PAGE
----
#TBT: Billings Gazette Editorial Slams Gianforte on Outsourcing
HELENA – Montana reporters spent quite a bit of energy last fall seeking answers from New Jersey multi-millionaire Greg Gianforte, to little avail. With Gianforte continuing to duck and dodge questions about his record of outsourcing jobs and hurting American workers, we’re looking back at a Billings Gazette editorial holding him accountable.
Here’s your #ThrowbackThursday:
By THE BILLINGS GAZETTE EDITORIAL BOARD
Oct 3, 2016
We have heard from Montana's Republican candidate for governor, Greg Gianforte, a lot about jobs. In fact, that's about all we've heard from his campaign.
By the campaign's admission, it's Gianforte's top issue.
That's why it surprised us that when pointed and specific questions about his job creation in Bozeman at the helm of RightNow Technologies started to arise, Gianforte went silent.
If his campaign is all about jobs, what about his record as a job creator and businessman?
When we've asked him other questions -- about why he gave money to defeat a non-discrimination ordinance, or about funding a controversial creationism dinosaur museum, he deflected those questions, reminding us that his mission was jobs and wage growth. Yet his silence on some of those issues seems revealing.
Here's what we mean: Gianforte has not answered questions about jobs that may have been eliminated through outsourcing when he was with RightNow, before it was bought by Oracle in 2012. Gianforte says an apology letter written by the Montana Democrats during Steve Daines' election bid proves that Democrats' criticism of him today has been decided.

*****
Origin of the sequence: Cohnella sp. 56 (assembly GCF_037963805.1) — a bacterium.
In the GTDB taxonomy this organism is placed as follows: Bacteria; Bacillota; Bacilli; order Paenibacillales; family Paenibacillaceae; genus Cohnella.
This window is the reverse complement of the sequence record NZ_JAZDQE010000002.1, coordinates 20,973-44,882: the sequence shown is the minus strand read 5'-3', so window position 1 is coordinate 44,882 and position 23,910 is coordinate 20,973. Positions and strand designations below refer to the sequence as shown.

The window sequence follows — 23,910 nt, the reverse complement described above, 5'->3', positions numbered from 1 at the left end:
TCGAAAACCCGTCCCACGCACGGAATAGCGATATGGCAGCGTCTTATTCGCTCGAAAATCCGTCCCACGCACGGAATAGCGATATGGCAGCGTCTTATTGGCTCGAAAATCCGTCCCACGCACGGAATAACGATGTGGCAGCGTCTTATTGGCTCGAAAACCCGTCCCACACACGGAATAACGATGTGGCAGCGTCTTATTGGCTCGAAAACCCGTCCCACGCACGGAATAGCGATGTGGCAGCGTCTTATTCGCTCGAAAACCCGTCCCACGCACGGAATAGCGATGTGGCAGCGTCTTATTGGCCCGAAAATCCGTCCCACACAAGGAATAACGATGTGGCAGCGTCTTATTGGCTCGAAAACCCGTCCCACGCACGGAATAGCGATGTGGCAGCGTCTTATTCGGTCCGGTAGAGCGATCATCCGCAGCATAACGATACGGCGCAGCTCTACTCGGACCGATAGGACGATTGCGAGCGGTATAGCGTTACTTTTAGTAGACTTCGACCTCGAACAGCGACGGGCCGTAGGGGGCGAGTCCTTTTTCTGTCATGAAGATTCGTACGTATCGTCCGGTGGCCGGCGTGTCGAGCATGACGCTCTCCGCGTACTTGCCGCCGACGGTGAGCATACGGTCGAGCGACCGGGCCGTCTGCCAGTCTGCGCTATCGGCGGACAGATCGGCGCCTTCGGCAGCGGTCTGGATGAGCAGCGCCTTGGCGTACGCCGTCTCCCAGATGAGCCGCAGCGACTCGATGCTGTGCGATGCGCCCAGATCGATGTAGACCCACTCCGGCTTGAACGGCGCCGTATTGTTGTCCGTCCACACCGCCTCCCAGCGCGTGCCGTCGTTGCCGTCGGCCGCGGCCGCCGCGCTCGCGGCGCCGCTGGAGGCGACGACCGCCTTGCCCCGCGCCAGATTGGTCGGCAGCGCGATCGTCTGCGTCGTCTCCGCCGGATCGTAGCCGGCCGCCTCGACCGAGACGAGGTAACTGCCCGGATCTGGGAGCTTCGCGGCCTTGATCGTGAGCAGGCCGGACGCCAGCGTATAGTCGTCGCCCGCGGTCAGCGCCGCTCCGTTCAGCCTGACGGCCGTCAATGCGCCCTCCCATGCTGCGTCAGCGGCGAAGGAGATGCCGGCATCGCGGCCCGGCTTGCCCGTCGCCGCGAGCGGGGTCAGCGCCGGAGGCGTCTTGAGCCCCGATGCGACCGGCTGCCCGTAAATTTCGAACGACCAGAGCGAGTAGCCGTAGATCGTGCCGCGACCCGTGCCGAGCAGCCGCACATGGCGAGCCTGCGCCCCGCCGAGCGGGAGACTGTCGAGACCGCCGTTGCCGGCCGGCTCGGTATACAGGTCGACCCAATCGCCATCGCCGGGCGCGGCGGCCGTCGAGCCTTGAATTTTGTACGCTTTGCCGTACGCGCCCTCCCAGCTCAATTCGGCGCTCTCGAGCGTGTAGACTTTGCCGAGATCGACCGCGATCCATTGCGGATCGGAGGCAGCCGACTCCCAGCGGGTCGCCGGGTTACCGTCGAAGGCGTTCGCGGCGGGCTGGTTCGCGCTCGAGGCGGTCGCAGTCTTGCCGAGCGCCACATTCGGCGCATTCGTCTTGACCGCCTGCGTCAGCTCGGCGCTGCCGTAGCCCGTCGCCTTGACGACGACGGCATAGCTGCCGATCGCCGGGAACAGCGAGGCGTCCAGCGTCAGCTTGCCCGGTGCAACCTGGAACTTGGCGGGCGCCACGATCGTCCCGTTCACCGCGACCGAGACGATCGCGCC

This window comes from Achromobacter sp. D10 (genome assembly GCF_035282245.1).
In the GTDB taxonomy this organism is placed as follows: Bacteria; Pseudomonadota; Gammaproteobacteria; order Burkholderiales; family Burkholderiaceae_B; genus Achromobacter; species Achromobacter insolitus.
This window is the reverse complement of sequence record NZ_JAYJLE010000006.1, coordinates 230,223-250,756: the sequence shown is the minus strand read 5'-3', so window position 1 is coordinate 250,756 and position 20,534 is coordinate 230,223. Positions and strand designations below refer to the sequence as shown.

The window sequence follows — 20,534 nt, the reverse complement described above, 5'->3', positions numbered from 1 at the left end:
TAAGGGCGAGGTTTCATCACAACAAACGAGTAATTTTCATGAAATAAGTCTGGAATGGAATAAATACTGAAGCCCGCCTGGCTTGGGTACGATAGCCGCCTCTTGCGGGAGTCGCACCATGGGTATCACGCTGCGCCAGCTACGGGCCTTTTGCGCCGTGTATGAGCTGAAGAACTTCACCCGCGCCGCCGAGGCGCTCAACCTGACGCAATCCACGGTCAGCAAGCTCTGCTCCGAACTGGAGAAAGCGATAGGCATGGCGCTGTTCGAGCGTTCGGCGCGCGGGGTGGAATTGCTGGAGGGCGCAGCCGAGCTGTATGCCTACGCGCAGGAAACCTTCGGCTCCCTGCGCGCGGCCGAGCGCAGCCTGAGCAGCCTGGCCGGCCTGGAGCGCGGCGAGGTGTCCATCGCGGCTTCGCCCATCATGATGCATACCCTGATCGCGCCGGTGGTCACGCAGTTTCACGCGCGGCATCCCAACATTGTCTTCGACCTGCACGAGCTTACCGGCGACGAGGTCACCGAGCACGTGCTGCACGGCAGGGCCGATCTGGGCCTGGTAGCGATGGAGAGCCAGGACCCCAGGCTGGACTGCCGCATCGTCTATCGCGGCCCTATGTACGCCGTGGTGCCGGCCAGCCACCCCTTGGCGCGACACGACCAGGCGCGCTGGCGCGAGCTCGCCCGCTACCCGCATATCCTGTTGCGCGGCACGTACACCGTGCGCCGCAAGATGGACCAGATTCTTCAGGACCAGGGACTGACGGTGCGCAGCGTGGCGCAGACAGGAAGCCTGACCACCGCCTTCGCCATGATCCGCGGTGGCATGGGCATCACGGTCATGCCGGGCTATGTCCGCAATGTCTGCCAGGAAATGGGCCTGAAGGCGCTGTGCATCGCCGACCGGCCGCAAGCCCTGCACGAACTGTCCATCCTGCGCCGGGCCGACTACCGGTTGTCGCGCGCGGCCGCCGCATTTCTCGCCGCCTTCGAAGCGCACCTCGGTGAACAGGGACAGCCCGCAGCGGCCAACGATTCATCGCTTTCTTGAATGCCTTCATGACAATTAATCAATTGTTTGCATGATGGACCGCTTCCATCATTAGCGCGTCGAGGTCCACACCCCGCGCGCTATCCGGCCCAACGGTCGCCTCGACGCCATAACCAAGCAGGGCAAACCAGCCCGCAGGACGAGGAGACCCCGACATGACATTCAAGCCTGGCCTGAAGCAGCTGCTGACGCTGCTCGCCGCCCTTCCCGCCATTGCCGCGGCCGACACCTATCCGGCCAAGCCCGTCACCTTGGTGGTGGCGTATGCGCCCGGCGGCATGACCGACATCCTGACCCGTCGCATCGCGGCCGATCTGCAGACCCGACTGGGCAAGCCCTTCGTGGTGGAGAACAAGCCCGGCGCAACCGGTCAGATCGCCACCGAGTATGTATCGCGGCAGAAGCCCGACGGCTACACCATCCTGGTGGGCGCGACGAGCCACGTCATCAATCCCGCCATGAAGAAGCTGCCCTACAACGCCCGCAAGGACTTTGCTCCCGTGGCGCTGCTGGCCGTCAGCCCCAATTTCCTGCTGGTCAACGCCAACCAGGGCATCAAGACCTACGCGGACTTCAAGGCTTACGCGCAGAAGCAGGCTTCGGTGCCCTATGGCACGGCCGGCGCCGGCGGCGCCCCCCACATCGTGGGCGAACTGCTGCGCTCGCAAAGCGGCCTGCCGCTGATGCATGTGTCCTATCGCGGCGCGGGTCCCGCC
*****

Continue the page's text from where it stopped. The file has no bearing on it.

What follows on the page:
Not so fast, Mr. Gianforte.
The apology, written by then state Democrat party chairman Jim Elliott is in reference to specific charges of outsourcing to India or using government funding to outsource jobs. It doesn't specifically address jobs that left the company in 2001.
When asked about that, Gianforte wouldn't comment, nor would his campaign spokesperson.
Meanwhile, a 2009 article in no less of a publication than Forbes, cited Gianforte and RightNow as "taking the concept of outsourcing to new levels."
And this is the key point: Gianforte developed a company that helped businesses around the world eliminate jobs through technology. In other words, his success is tied directly to job elimination. While that's not a new concept and hundreds -- if not every company today -- use technology to reduce labor costs, it's important to understand that Gianforte's success, as referenced by Forbes, is tied to reducing costs and reducing staff.
That leads us to the next part of Gianforte's platform -- wage growth. Gianforte has repeatedly hammered on his opponent, Democrat Steve Bullock for stagnant and lackluster wage growth, saying that Montana is 49th in wage growth. Besides that statistic being misleading, it appears that new reporting by Jayme Fraser reveals that Gianforte may have outsourced labor in his own company in order to reduce labor costs. In other words, he may not have wanted his own employees to experience wage growth.
Susan Carstensen, who worked as chief financial officer and vice president for RightNow for 12 years, confirmed that the company hired workers in Armenia and India for lower labor costs.
When faced with paying his employees more (read: wage growth) it appears that Gianforte shipped jobs to India and Armenia.
Speaking of wage growth, we'd also point out that Gianforte's often-quoted wage growth statistic does not include farmers, ranchers or telecommuters. That's a huge problem with that statistic. On Wednesday, the conservative Tax Foundation pointed out that Montana ranks No. 6 in the state business tax climate index.
Again, Gianforte and his spokesman refused to comment or answer questions on the issue of outsourcing, jobs at RightNow and wage growth there. And, they declined to speak about how his record as chief executive ties into his bid for governor.
Yet, voters have been told not to pay attention to Gianforte's record on social issues because he's running to create jobs.
Voters have been told not to pay attention to Gianforte's legal spats on matters of public access and private property because he's running to create jobs.
And yet when he's asked about his job creation and wage growth, he remains silent.
If Greg Gianforte doesn't really stand for jobs or wage growth, what does he stand for?